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At an LG-sponsored launch party in New York for the Nitro HD, the SpeedTest.net app reported 20Mbps downloads on my first run on AT&T's still-unannounced LTE network. That's the fastest I've ever seen on a phone, and faster than I saw on Verizon's LTE network when it was still closed to the public. Upload speeds typically ranged from 6 to 7.5Mbps as well, and all tests were performed with fewer than a reported "full bars" signal. That's some major speed. Even when on a regular HSPA+ network, download speeds in the 5 to 6Mbps range were reachable. The phone supports hotspot sharing mode (at an extra monthly cost), and naturally supports 802.11b/g/n Wi-Fi and Bluetooth as well.
Sadly, voice calls on the Nitro HD are sometimes problematic. There appears to be something loose in the ear speaker on the phone that rattles under the right (wrong) circumstances - noticeably when speaking with women who tend to have higher pitch voices. At first I thought this was just a one-off problem phone, but some of my colleagues in the industry have had similar issues. Call volume is a bit low, as well, and the rattling problem would be even worse if the phone's volume were stronger. Outbound audio is very good, though. Signal strength is slightly weaker than on the HTC Vivid, but still reasonably good.
LG has equipped the Nitro HD with a fairly standard array of messaging applications. The threaded SMS/MMS application is simple and clean, but lacks any real style. It works as you'd want it to, though. The email client supports a cool split-screen view that turns the Nitro HD into what looks like a small tablet. It makes pretty effective use of the large, high-resolution display. LG pre-loads Twitter and Facebook applications on the phone and instant messaging through Google Talk, though apps for other systems can be found in the Android Market.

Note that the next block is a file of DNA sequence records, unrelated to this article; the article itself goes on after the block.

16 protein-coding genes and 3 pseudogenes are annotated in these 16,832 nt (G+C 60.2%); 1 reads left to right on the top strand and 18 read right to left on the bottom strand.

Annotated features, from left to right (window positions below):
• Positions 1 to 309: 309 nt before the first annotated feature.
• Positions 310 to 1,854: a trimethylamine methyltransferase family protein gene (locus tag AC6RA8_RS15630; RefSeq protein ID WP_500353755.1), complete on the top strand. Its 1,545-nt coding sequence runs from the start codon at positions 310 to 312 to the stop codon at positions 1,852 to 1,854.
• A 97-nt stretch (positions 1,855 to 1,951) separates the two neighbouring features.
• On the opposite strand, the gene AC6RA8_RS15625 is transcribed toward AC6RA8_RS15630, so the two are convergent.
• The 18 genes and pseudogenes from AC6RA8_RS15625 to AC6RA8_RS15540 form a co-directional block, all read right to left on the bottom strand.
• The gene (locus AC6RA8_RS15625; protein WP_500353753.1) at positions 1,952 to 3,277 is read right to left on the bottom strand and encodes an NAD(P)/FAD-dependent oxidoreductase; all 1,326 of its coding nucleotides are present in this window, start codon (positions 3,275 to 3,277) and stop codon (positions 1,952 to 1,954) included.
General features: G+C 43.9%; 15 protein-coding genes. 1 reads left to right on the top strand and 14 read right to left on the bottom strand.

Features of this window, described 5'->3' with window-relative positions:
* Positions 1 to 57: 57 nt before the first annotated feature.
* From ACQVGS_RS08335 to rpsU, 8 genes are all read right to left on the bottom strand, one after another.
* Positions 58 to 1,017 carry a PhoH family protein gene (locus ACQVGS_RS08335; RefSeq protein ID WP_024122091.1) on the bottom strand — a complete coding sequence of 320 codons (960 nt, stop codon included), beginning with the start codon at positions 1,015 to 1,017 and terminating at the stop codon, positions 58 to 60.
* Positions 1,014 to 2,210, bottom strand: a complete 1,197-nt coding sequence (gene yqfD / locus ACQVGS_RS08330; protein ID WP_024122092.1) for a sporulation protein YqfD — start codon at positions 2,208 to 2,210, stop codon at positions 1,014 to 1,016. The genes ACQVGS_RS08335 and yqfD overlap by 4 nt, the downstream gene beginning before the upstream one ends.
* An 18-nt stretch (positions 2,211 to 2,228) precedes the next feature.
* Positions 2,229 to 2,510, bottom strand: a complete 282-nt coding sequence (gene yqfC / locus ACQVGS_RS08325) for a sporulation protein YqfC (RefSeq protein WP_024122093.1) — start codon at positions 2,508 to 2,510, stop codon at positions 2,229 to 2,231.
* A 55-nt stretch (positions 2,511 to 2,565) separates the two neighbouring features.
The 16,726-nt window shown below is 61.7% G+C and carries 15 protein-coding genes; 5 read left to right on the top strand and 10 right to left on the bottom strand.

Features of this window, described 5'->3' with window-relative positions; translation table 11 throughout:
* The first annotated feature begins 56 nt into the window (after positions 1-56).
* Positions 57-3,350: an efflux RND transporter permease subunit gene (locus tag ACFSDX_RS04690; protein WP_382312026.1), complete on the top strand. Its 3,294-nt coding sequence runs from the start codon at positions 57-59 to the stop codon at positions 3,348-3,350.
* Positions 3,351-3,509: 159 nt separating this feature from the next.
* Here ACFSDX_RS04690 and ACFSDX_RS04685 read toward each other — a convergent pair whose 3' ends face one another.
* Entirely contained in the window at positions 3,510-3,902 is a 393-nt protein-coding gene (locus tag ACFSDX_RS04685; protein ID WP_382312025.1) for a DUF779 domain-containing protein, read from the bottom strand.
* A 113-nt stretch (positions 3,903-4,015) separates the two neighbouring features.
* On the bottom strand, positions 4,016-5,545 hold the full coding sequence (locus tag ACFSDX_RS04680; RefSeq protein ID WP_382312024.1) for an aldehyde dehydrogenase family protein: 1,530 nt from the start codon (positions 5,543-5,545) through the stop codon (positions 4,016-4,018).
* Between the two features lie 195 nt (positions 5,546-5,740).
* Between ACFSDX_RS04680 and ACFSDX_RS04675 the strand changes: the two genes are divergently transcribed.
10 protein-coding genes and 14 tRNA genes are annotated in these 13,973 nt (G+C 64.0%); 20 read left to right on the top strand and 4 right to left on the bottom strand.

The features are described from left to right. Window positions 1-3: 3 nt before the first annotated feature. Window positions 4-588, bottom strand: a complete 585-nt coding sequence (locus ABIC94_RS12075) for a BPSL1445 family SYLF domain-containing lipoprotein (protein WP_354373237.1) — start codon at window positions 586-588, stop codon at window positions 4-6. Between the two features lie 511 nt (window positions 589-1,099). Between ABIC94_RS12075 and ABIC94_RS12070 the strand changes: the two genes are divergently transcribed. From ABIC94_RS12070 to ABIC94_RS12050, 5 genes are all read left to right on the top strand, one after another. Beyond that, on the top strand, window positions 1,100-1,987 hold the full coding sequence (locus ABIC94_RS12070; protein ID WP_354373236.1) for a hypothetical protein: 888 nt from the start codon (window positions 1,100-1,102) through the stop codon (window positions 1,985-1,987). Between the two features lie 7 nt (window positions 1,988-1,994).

The LG Nitro HD's Android Market provides its users with access to hundreds of thousands of applications, many for free. AT&T has a number of its own apps installed out of the box, but many of them can be easily removed. The full suite of Google-branded apps: Maps, Navigation, Gmail, and YouTube, are available on the Nitro HD, as are some other gems, like the read/write version of Polaris Office. In spite of generally being a fair performer, Google Maps on the LG Nitro HD is terrible. The app hangs often when zooming and panning, as if it gets stuck for five seconds or so before continuing.
The LG Nitro HD's web browser falls just short of being great. The display, large and sharp, lends itself wonderfully to web browsing, and the user interface on the browser, which differs greatly from stock Android, makes it easier to get around pages quickly. Even Adobe Flash content loads fairly quickly and runs smoothly. The problem is that the pages themselves just don't zoom and scroll/pan smoothly, and the double-tap zoom feature doesn't always zoom to the correct level. It often zooms too tightly and fails to re-flow the text. Turning Flash off helps a lot (with the smoothness, at least), but I just expected better performance from the Nitro HD.
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